U.S. Rep. Jerrold Nadler (D-NY) pressed the medical marijuana issue. First, he proposed an amendment that would have ended the drug czar's practice of interfering in state efforts to pass medical marijuana legislation. Then, he proposed another amendment that would have prevented the drug czar from approving the budget of any agency that used funds to arrest medical marijuana patients. All Democrats in attendance supported the latter amendment. (There was not a roll call vote on the first amendment.)

More surprising was the vehemence with which the Democrats denounced the war on drugs. The spark that lit the fuse for this explosion was an amendment proposed by U.S. Rep. Maxine Waters (D-CA), which would have deleted the entire reauthorization bill. Saying that the bill was "not worth the paper it is printed on," Rep. Waters declared that ONDCP is "wasteful, ineffective and unworthy." U.S. Rep. Melvin Watt (D-NC) called the war on drugs a "dismal failure" and said that there is nothing he is more embarrassed about than the federal government's drug policy.

Nadler and U.S. Rep. Sheila Jackson-Lee (D-TX) also had harsh words for the war on drugs, while the committee's ranking member, U.S. Rep. John Conyers (D-MI), decried the growing number of prisoners in this country serving time for nonviolent drug offenses. In the end, 10 of 11 Democrats in attendance voted in favor of deleting the entire bill.

Kolwicz Blasts Mandatory Mail Ballots
Al Kolwicz sent out the following e-mail July 10:

I hope that you will review the CAMBER homepage.

1. CAMBER has called for an investigation of Boulder County's decision to force voters to vote by mail ballot in the November 2003 election.

2. CAMBER is helping to find out why so many Mesa County voters who voted in last year's Republican Primary Election do not show up on the Clerk's list of people who voted. What happened to their votes?

3. CAMBER is helping Colorado Springs poll watchers find out why the April 2003 mail ballot election results don't add up. Officials are stonewalling.

Al Kolwicz
CAMBER - Citizens for Accurate Mail Ballot Election Results
2867 Tincup Circle Boulder, CO 80305

Feds Push School Drug Testing
Are your children human beings or property of the state, to be searched, poked, prodded, and drugged at the whim of bureaucrats? The following information is reprinted from the Federal Register, July 11, Vol. 68, No. 133. Fortunately, there is an easy solution to this nonsense: stop sending your children to the government-run education camps.

Office of Safe and Drug-Free Schools--Demonstration Grants for Student Drug Testing--Notice Inviting Applications for New Awards for Fiscal Year (FY) 2003

Purpose of Program: This program awards grants to local educational agencies (LEAs) and public and private entities, to develop or enhance, implement, and evaluate school-based drug testing programs for students...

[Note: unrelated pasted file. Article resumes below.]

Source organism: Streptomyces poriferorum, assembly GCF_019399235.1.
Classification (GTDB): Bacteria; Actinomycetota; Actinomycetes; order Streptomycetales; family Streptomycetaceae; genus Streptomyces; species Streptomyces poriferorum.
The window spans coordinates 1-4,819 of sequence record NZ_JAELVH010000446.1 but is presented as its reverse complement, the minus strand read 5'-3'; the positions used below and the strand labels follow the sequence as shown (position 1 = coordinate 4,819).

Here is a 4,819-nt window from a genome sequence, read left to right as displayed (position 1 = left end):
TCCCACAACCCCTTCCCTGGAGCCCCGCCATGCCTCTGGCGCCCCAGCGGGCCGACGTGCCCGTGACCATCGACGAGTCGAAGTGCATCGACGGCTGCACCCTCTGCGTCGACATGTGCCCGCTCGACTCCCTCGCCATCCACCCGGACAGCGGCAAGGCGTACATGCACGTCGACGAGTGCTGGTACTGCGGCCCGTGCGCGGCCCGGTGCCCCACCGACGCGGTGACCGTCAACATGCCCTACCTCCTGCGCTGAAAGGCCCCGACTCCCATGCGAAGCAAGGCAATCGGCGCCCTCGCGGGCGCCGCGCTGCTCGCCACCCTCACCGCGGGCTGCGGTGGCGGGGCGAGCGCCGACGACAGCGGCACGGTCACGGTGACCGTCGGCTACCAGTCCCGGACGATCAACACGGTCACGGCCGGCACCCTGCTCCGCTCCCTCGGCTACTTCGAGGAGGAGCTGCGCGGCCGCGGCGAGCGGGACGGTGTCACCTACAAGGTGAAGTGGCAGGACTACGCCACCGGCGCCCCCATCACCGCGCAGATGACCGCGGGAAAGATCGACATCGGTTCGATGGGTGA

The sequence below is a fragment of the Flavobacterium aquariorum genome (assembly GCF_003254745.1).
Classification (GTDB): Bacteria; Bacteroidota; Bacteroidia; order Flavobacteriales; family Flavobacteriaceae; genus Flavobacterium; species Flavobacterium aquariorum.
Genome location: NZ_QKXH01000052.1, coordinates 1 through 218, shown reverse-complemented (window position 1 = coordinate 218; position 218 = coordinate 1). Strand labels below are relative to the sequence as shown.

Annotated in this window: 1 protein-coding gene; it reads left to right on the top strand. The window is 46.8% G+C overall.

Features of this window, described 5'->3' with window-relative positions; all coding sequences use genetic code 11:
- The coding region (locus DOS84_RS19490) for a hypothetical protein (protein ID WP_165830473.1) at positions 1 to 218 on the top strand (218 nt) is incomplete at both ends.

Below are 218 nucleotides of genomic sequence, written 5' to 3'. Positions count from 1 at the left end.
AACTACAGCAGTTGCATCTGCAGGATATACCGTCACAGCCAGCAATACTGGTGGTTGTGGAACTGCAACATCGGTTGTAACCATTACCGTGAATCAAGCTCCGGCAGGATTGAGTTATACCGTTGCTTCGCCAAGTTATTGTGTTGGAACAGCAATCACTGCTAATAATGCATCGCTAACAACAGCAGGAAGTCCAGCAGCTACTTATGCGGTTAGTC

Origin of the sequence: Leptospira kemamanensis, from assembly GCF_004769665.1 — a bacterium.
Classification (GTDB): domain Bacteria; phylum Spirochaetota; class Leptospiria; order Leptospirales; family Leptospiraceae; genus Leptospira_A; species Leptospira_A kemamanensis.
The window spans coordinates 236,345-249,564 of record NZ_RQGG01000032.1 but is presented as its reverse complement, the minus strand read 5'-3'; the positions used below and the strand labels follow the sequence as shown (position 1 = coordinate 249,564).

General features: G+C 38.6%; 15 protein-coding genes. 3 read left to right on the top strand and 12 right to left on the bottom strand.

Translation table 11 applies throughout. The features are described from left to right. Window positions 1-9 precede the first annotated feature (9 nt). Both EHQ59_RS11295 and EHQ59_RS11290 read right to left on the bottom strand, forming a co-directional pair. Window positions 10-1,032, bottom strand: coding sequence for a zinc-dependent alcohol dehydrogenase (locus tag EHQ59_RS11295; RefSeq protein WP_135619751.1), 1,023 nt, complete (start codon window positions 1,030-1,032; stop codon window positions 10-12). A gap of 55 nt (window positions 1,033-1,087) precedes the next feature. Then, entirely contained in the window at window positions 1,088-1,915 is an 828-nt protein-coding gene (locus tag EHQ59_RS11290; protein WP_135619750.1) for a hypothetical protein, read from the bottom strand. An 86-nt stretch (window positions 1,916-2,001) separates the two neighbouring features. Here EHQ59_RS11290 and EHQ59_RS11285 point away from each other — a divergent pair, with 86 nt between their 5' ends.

Participation by Private School Children and Teachers: Entities receiving a grant under the Demonstration Grants for Student Drug Testing Program are required to provide for the equitable participation of private school children and their teachers or other educational personnel. In order to ensure that grant program activities address the needs of private school children, timely and meaningful consultation with appropriate private school officials must occur during the design and development of the program. Administrative direction and control over grant funds must remain with the grantee...

Media Notes

The News-Post -- In his novel The Venus Belt, libertarian sci-fi writer L. Neil Smith creates a parallel universe in which Colorado's two major newspapers are the News-Post and the Rocky Mountain Liberty. The book was written in 1980. Now, the Rocky Mountain News and the Denver Post already combine weekend editions (that I think of as the "Post-News"), and they are moving into the same building. Does anyone want to start a pool predicting when the owners finally say, "Look, we can dramatically cut our printing costs, fire a third of the staff, and still produce a better single product!" So will it be the "Denver News-Post" or the "Denver Post-News"? Unfortunately, the Rocky Mountain Liberty may never become a reality.

Canadian Gun Owners Defy Registration -- Alan Findlay writes for the Toronto Sun, "[H]alf a dozen gun owners are blazing across the country looking to get arrested. Four provinces later, however, the men still haven't found anyone willing to arrest them over their refusal to register their shotguns and rifles. 'If these men are criminals, we invite the authorities to come and arrest them,' said Ed Hudson, a Saskatoon duck hunter who has 50 guns in his collection. The men have been protesting in front of provincial legislatures for the past two weeks. They started in Victoria and moved on to Edmonton, Regina, Winnipeg and, yesterday, Toronto... All have signed notarized affidavits swearing that they have not registered their guns. An amnesty on gun owners who hadn't registered their weapons ended on June 30. Ontario has vowed not to enforce the registry law."

Most Dollars Spent on Government -- James Harris of The Advocates for Self-Government reviewed some depressing news recently: "July 11 was this year's 'Cost of Government Day.' That's the date in the calendar year when the average American worker has finally earned enough money to pay off his or her share of the tax and regulatory burdens imposed by government at all levels... To put it still another way: the cost of government now consumes nearly 53 percent of national income... [The] Per Person Cost of Government [is] $17,017..."